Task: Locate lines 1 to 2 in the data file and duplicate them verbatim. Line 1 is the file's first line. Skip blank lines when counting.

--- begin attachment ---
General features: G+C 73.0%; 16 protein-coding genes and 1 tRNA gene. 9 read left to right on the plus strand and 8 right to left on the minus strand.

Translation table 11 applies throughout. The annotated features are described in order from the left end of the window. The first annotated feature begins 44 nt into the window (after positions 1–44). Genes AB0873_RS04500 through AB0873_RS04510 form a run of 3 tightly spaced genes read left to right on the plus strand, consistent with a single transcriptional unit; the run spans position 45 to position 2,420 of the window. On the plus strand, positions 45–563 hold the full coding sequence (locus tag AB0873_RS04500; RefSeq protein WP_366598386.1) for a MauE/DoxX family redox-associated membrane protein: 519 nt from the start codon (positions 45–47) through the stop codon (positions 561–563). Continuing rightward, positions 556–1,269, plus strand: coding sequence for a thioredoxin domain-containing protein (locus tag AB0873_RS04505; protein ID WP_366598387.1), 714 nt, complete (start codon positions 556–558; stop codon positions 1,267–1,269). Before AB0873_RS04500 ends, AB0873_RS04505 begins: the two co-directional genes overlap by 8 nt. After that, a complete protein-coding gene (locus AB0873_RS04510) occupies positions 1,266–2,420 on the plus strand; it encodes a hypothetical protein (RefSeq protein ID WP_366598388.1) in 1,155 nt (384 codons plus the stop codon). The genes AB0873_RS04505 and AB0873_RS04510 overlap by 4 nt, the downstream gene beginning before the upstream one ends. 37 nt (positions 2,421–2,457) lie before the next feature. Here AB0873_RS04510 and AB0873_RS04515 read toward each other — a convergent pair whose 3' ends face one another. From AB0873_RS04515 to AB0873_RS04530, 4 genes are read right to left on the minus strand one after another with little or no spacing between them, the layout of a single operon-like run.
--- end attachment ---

General features: G+C 73.0%; 16 protein-coding genes and 1 tRNA gene. 9 read left to right on the plus strand and 8 right to left on the minus strand.

Translation table 11 applies throughout. The annotated features are described in order from the left end of the window. The first annotated feature begins 44 nt into the window (after positions 1–44). Genes AB0873_RS04500 through AB0873_RS04510 form a run of 3 tightly spaced genes read left to right on the plus strand, consistent with a single transcriptional unit; the run spans position 45 to position 2,420 of the window. On the plus strand, positions 45–563 hold the full coding sequence (locus tag AB0873_RS04500; RefSeq protein WP_366598386.1) for a MauE/DoxX family redox-associated membrane protein: 519 nt from the start codon (positions 45–47) through the stop codon (positions 561–563). Continuing rightward, positions 556–1,269, plus strand: coding sequence for a thioredoxin domain-containing protein (locus tag AB0873_RS04505; protein ID WP_366598387.1), 714 nt, complete (start codon positions 556–558; stop codon positions 1,267–1,269). Before AB0873_RS04500 ends, AB0873_RS04505 begins: the two co-directional genes overlap by 8 nt. After that, a complete protein-coding gene (locus AB0873_RS04510) occupies positions 1,266–2,420 on the plus strand; it encodes a hypothetical protein (RefSeq protein ID WP_366598388.1) in 1,155 nt (384 codons plus the stop codon). The genes AB0873_RS04505 and AB0873_RS04510 overlap by 4 nt, the downstream gene beginning before the upstream one ends. 37 nt (positions 2,421–2,457) lie before the next feature. Here AB0873_RS04510 and AB0873_RS04515 read toward each other — a convergent pair whose 3' ends face one another. From AB0873_RS04515 to AB0873_RS04530, 4 genes are read right to left on the minus strand one after another with little or no spacing between them, the layout of a single operon-like run.